What I also like is his choice of models. He picks his models carefully, choosing not just ethnically diverse models, but also being careful to pick models who have more meat on their bones as opposed to the disgustingly thin.
"I don't even think about it," admits Dixon. "It's not a conscious decision to cast women from various ethnicities. I pick the girls I like. I pick girls I think women can relate to."
Its also smart business sense. "I get feedback from women who have a critical opinion. They want to see themselves in these clothes," says Dixon. They're more likely to buy the clothes they can see themselves wearing.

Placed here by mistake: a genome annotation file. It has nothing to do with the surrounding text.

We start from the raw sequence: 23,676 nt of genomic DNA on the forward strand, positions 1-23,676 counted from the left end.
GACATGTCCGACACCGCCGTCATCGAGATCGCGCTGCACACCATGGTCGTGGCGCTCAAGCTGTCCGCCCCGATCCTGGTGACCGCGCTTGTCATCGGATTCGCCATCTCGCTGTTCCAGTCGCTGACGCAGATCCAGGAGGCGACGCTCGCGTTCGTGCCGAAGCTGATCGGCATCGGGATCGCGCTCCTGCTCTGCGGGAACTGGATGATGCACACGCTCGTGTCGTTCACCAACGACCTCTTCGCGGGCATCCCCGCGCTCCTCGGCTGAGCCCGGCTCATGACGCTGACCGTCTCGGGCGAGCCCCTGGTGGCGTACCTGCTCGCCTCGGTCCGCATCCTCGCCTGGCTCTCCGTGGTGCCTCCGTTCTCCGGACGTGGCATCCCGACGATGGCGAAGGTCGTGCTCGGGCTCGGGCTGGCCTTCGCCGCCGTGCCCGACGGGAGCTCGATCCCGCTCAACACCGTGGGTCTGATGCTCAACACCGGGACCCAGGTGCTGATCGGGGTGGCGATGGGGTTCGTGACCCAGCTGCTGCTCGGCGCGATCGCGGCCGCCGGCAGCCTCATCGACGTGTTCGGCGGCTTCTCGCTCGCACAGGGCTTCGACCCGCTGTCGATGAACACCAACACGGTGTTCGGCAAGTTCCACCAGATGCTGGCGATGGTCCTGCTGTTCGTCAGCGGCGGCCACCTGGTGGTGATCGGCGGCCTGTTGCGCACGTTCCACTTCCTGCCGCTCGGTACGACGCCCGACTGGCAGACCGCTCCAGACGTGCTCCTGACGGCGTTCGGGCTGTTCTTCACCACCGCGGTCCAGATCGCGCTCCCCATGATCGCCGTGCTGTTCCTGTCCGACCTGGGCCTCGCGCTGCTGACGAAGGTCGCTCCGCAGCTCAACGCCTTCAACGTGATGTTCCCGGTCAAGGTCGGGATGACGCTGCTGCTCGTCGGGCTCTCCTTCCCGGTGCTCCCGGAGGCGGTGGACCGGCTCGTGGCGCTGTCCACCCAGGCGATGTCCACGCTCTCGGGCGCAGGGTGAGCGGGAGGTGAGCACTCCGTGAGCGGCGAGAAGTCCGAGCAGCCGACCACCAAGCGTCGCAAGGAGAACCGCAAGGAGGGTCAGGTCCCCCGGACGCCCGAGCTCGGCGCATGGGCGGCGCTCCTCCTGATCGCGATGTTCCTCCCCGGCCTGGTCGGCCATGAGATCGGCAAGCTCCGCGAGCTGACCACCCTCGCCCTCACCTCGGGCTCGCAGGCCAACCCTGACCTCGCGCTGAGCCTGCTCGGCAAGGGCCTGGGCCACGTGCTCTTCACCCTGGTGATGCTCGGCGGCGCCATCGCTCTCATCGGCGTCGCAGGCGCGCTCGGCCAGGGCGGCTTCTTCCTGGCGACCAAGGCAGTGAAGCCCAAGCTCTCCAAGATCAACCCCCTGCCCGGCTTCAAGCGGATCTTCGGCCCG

Designer Mark Fast does the same thing. A couple weeks ago he insisted on having plus-size models for his 2010 spring fashion show... which drew a lot of media attention. Fast says: "My knits respond differently to different bodies. Some looks just work better on curves."
Which sparks my belief that "Its hip to be diverse", not just by adding plus size models, but by including models from a wide range of backgrounds.
Sunny Fong for example recently hired two models: One that was a lot older, and other who was bigger. "Other cities look to this unnatural ideal of what's beautiful," says Fong who only hires models with a waist larger than 24 inches. "I've never liked skinny-skinny models. They don't suit my clothes. My target market is real women, not skinny 16-year-old girls. When I put my clothes on skinny girls, they hang like they're on a hanger. I want the body to translate the garment. On a skinny girl, it says nothing."